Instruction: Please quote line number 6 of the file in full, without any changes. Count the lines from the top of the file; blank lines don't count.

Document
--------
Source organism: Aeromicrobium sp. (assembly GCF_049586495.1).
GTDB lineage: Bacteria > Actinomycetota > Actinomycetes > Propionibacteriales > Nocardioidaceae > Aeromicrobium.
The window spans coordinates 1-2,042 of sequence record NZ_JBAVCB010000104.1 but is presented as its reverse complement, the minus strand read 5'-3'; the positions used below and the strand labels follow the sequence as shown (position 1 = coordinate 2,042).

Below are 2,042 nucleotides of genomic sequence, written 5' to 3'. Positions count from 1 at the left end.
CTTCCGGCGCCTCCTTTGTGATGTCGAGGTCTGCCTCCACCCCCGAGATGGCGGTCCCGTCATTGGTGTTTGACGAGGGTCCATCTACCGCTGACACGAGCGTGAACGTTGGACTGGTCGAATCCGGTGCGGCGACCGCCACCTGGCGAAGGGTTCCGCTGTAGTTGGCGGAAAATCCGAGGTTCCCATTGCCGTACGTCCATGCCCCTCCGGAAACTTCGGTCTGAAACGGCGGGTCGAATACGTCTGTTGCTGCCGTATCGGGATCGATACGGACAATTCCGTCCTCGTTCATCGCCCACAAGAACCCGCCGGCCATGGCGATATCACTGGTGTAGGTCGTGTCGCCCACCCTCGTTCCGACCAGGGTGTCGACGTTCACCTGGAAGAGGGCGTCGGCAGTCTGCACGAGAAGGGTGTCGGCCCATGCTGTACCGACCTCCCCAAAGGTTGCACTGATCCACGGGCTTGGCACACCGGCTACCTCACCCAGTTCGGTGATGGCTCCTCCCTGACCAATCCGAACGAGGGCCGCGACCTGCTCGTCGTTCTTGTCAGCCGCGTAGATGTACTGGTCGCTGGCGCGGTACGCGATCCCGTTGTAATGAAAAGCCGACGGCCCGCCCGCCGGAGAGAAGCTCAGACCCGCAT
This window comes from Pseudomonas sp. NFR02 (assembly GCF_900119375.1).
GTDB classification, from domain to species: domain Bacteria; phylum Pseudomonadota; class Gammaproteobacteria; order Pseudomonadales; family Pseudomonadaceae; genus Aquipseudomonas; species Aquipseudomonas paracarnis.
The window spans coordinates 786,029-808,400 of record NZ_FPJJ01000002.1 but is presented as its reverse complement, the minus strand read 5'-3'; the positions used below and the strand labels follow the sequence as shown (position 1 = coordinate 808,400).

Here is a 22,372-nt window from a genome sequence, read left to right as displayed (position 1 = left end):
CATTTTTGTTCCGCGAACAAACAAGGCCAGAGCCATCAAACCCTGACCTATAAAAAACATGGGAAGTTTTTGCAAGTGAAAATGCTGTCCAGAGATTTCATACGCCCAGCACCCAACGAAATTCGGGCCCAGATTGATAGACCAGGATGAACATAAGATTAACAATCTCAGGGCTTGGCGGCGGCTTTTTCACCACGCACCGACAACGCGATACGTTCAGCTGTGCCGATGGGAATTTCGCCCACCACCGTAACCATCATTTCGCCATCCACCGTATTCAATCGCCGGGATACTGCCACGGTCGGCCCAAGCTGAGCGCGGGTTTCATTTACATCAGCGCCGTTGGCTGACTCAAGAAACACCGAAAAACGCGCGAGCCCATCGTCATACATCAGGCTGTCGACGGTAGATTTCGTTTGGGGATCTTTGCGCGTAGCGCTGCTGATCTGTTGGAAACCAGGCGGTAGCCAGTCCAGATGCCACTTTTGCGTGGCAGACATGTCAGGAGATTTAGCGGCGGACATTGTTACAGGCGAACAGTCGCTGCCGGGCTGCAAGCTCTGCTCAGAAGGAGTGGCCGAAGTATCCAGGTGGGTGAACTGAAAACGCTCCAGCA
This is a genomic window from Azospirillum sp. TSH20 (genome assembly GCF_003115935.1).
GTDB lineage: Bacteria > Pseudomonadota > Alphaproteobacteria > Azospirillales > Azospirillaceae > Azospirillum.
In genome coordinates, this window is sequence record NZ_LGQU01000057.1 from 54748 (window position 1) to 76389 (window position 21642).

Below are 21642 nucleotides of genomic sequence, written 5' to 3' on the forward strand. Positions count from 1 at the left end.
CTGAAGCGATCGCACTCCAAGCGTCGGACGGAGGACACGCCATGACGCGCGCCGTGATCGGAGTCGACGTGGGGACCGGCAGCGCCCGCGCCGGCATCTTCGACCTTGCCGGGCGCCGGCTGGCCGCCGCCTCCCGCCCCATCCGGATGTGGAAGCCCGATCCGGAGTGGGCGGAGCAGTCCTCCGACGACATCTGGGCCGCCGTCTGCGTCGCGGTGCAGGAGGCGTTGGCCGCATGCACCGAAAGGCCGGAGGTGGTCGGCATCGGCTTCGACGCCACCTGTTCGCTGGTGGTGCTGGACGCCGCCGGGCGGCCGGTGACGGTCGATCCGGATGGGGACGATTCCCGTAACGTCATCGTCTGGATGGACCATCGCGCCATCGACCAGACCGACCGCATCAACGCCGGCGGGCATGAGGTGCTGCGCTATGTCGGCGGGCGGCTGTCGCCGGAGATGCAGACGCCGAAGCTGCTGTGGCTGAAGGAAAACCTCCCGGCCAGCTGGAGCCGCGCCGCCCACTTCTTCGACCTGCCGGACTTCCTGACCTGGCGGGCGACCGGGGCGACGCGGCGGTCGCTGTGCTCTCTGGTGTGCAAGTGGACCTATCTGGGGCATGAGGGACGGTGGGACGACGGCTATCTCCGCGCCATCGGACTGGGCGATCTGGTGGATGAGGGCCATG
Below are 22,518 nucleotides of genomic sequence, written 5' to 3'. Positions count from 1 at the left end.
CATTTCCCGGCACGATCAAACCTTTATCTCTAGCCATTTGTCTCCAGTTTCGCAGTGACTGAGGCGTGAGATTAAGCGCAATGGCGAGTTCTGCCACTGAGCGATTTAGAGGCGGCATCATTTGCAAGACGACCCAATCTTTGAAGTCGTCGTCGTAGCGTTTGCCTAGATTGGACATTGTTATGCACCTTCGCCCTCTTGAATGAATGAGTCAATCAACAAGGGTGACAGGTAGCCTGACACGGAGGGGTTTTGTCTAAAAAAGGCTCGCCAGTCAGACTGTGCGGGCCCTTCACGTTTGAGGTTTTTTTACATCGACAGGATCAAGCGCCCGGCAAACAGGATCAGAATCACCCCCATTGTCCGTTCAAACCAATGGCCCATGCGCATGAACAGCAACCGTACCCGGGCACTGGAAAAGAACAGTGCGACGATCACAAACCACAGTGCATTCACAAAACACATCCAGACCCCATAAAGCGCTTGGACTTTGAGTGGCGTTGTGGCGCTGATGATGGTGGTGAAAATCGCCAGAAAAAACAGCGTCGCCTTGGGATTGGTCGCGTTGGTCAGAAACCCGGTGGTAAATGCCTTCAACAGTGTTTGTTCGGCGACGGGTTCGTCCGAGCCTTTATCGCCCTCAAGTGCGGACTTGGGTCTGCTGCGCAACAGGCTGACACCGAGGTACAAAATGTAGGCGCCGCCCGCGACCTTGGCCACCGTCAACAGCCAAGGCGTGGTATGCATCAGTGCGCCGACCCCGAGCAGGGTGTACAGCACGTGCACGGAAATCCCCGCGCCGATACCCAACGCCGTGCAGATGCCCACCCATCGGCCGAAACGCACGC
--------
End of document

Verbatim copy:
This window comes from Pseudomonas sp. NFR02 (assembly GCF_900119375.1).